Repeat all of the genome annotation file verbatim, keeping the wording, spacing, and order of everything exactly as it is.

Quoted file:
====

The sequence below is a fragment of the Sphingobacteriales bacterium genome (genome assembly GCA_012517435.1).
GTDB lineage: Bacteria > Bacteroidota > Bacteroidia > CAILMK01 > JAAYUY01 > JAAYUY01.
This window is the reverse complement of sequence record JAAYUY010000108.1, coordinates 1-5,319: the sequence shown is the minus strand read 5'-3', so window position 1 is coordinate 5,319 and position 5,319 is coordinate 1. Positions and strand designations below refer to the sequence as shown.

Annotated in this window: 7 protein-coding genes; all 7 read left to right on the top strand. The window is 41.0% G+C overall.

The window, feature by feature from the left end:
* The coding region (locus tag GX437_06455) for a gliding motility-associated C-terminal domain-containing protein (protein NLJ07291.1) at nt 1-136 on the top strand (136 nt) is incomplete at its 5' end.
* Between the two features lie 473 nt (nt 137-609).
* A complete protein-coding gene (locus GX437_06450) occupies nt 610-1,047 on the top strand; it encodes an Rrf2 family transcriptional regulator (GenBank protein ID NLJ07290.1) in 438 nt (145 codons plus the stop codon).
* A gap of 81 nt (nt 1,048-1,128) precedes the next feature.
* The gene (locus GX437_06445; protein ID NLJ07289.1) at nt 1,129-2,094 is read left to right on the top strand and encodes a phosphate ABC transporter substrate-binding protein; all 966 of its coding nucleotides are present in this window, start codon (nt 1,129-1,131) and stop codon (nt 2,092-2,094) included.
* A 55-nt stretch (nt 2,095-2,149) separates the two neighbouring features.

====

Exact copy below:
The sequence below is a fragment of the Sphingobacteriales bacterium genome (genome assembly GCA_012517435.1).
GTDB lineage: Bacteria > Bacteroidota > Bacteroidia > CAILMK01 > JAAYUY01 > JAAYUY01.
This window is the reverse complement of sequence record JAAYUY010000108.1, coordinates 1-5,319: the sequence shown is the minus strand read 5'-3', so window position 1 is coordinate 5,319 and position 5,319 is coordinate 1. Positions and strand designations below refer to the sequence as shown.

Annotated in this window: 7 protein-coding genes; all 7 read left to right on the top strand. The window is 41.0% G+C overall.

The window, feature by feature from the left end:
* The coding region (locus tag GX437_06455) for a gliding motility-associated C-terminal domain-containing protein (protein NLJ07291.1) at nt 1-136 on the top strand (136 nt) is incomplete at its 5' end.
* Between the two features lie 473 nt (nt 137-609).
* A complete protein-coding gene (locus GX437_06450) occupies nt 610-1,047 on the top strand; it encodes an Rrf2 family transcriptional regulator (GenBank protein ID NLJ07290.1) in 438 nt (145 codons plus the stop codon).
* A gap of 81 nt (nt 1,048-1,128) precedes the next feature.
* The gene (locus GX437_06445; protein ID NLJ07289.1) at nt 1,129-2,094 is read left to right on the top strand and encodes a phosphate ABC transporter substrate-binding protein; all 966 of its coding nucleotides are present in this window, start codon (nt 1,129-1,131) and stop codon (nt 2,092-2,094) included.
* A 55-nt stretch (nt 2,095-2,149) separates the two neighbouring features.